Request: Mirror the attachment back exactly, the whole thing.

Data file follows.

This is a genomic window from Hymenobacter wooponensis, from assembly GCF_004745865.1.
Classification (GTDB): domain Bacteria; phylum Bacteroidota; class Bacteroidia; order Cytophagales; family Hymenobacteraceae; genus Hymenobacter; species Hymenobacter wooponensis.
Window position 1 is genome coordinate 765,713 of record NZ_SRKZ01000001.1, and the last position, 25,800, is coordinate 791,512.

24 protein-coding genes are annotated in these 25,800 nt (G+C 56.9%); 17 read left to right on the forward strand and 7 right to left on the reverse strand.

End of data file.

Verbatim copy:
This is a genomic window from Hymenobacter wooponensis, from assembly GCF_004745865.1.
Classification (GTDB): domain Bacteria; phylum Bacteroidota; class Bacteroidia; order Cytophagales; family Hymenobacteraceae; genus Hymenobacter; species Hymenobacter wooponensis.
Window position 1 is genome coordinate 765,713 of record NZ_SRKZ01000001.1, and the last position, 25,800, is coordinate 791,512.

24 protein-coding genes are annotated in these 25,800 nt (G+C 56.9%); 17 read left to right on the forward strand and 7 right to left on the reverse strand.